“It forecasts a 3ºc rise in average temperature by the end of the century but a 6.4ºc rise is possible. So, without very quick action, runaway change looks certain.

“Some commentators have said that climate change will merely mean a geographic relocation of the areas suitable for agriculture, that as large areas like Africa, Southern Europe and the U.S. corn belt become too dry, other parts of the world such as Upper Canada and Northern Russia would become more viable for farming. This argument might make sense if the change were taking place over many hundreds of years but as we lose production from the South we cannot easily move farming to the more northern areas. It would take years to clear the land and build an infrastructure and even then would only be marginally suitable. Certainly there would be no chance of replacing production lost elsewhere. The best we could hope for would be a slow movement northwards of the boundaries of productive land.

“As far as other productive farming areas are concerned, scientists predict major losses in agricultural productivity if global surface temperatures rise by more than 2ºC. However, non-farmers do not always realise how dependent farmers are on a regular weather pattern for the type of farming they do and how relatively small changes can cause big losses. In fact, in the last few years I am sure that every farmer has seen extremes of weather, way outside of the normal fluctuations, that have at times lowered crop yield. So far though, consumers have been lucky in that poor yields in one area have been balanced by good yields in others and there have been carry-over stocks available from previous harvests…”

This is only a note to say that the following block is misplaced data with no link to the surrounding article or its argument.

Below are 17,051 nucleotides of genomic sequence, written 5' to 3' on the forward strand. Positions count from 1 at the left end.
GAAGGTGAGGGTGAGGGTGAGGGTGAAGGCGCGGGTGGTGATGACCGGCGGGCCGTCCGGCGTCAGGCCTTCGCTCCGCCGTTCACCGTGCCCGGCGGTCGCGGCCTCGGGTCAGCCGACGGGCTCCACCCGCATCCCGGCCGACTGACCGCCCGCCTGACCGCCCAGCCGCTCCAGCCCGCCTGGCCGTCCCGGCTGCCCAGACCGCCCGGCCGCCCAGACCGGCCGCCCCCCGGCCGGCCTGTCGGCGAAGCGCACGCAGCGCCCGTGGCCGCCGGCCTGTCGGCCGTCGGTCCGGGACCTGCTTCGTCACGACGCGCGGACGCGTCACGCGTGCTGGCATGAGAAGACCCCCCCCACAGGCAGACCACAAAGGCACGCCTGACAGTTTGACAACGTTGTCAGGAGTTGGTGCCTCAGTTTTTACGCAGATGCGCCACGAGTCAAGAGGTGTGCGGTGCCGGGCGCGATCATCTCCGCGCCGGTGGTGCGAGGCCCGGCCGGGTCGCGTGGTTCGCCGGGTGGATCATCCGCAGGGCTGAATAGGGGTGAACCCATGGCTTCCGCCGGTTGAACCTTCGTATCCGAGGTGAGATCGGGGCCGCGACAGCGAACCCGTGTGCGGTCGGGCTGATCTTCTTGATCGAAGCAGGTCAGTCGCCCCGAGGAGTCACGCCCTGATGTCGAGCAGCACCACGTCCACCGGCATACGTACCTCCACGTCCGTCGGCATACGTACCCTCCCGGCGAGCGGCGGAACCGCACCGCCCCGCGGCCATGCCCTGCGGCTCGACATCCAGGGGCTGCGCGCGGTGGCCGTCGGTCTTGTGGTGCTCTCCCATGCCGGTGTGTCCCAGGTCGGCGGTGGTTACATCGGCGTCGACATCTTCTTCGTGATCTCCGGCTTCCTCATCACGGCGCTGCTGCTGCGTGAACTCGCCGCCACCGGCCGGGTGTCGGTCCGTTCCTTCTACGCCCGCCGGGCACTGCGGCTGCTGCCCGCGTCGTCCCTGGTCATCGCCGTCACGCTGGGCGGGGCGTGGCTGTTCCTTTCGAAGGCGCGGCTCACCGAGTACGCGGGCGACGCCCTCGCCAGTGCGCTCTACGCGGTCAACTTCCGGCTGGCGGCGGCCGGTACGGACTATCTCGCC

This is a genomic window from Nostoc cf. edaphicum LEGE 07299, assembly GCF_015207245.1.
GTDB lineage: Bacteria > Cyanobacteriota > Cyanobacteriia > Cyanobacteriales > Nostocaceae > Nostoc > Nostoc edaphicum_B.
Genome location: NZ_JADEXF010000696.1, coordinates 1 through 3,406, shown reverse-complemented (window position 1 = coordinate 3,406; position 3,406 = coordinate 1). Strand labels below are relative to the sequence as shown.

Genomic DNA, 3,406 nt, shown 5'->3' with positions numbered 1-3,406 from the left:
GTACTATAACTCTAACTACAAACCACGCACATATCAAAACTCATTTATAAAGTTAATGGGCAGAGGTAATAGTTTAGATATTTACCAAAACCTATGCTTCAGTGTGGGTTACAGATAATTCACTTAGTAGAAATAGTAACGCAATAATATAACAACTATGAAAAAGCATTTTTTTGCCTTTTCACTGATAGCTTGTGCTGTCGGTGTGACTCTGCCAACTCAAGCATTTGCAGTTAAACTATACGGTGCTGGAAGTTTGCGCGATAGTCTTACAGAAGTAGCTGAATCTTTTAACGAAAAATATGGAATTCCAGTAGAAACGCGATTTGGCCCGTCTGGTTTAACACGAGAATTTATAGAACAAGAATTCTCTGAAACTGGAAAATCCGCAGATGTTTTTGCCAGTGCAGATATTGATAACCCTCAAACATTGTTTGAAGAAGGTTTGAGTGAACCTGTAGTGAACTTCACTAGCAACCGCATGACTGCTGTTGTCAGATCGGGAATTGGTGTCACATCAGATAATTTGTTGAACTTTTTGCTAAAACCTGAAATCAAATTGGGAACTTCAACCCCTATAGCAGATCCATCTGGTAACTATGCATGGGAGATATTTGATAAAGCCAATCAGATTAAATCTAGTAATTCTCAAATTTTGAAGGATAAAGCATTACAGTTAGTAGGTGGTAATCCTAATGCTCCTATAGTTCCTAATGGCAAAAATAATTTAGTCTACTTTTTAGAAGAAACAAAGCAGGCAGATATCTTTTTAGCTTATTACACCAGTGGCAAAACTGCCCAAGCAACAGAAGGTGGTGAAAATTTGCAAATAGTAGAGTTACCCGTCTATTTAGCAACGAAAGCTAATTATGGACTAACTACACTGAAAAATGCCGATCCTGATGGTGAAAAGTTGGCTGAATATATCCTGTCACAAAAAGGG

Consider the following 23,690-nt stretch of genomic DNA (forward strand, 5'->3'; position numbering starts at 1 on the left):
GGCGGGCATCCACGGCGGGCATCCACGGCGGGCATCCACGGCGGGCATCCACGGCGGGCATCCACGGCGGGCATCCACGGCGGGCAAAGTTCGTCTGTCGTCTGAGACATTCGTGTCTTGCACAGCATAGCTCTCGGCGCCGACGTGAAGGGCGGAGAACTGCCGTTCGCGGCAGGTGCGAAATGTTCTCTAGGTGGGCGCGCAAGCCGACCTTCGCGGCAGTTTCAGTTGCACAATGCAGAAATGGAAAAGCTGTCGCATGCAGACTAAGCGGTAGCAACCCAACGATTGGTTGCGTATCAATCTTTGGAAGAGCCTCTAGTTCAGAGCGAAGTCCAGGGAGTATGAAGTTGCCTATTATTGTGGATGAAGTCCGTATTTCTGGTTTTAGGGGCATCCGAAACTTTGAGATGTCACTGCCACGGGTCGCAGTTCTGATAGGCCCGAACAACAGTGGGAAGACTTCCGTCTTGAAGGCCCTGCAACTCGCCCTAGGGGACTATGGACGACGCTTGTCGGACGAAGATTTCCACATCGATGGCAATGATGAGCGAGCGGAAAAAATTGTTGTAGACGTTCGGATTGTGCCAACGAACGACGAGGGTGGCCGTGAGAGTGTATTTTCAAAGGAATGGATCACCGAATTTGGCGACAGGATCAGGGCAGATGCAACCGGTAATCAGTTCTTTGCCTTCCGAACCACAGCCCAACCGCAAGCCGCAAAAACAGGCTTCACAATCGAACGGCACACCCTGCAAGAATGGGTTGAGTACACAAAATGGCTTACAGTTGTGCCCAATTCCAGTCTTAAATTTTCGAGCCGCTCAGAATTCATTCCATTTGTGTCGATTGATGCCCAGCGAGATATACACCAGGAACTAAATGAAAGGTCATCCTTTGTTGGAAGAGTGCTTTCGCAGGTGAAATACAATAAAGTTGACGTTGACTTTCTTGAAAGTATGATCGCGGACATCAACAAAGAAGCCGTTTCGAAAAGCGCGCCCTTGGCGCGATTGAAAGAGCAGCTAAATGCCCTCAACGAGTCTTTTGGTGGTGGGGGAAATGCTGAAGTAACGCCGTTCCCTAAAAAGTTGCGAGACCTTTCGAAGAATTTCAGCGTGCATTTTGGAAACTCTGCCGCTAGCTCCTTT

Since that was written, the 2007 harvest has been poor in several parts of the world causing grain prices to shoot up to record levels. By next harvest, stocks will be at dangerous levels and we are now extremely vulnerable should that harvest also be poor.